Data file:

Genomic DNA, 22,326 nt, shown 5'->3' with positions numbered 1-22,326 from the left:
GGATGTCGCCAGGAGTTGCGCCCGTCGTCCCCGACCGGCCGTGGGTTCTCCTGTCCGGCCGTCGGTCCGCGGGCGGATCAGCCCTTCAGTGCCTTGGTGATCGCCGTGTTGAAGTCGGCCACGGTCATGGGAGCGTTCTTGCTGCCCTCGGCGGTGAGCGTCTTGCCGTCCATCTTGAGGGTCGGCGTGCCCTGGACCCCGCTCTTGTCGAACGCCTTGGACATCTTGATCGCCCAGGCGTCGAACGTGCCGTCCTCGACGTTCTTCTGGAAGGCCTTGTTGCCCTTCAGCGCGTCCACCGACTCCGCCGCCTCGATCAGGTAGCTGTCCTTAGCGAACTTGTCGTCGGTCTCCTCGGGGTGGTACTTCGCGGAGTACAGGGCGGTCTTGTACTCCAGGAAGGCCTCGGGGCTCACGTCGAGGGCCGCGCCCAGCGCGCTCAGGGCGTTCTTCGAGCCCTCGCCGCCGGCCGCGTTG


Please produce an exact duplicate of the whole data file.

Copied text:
Genomic DNA, 22,326 nt, shown 5'->3' with positions numbered 1-22,326 from the left:
GGATGTCGCCAGGAGTTGCGCCCGTCGTCCCCGACCGGCCGTGGGTTCTCCTGTCCGGCCGTCGGTCCGCGGGCGGATCAGCCCTTCAGTGCCTTGGTGATCGCCGTGTTGAAGTCGGCCACGGTCATGGGAGCGTTCTTGCTGCCCTCGGCGGTGAGCGTCTTGCCGTCCATCTTGAGGGTCGGCGTGCCCTGGACCCCGCTCTTGTCGAACGCCTTGGACATCTTGATCGCCCAGGCGTCGAACGTGCCGTCCTCGACGTTCTTCTGGAAGGCCTTGTTGCCCTTCAGCGCGTCCACCGACTCCGCCGCCTCGATCAGGTAGCTGTCCTTAGCGAACTTGTCGTCGGTCTCCTCGGGGTGGTACTTCGCGGAGTACAGGGCGGTCTTGTACTCCAGGAAGGCCTCGGGGCTCACGTCGAGGGCCGCGCCCAGCGCGCTCAGGGCGTTCTTCGAGCCCTCGCCGCCGGCCGCGTTG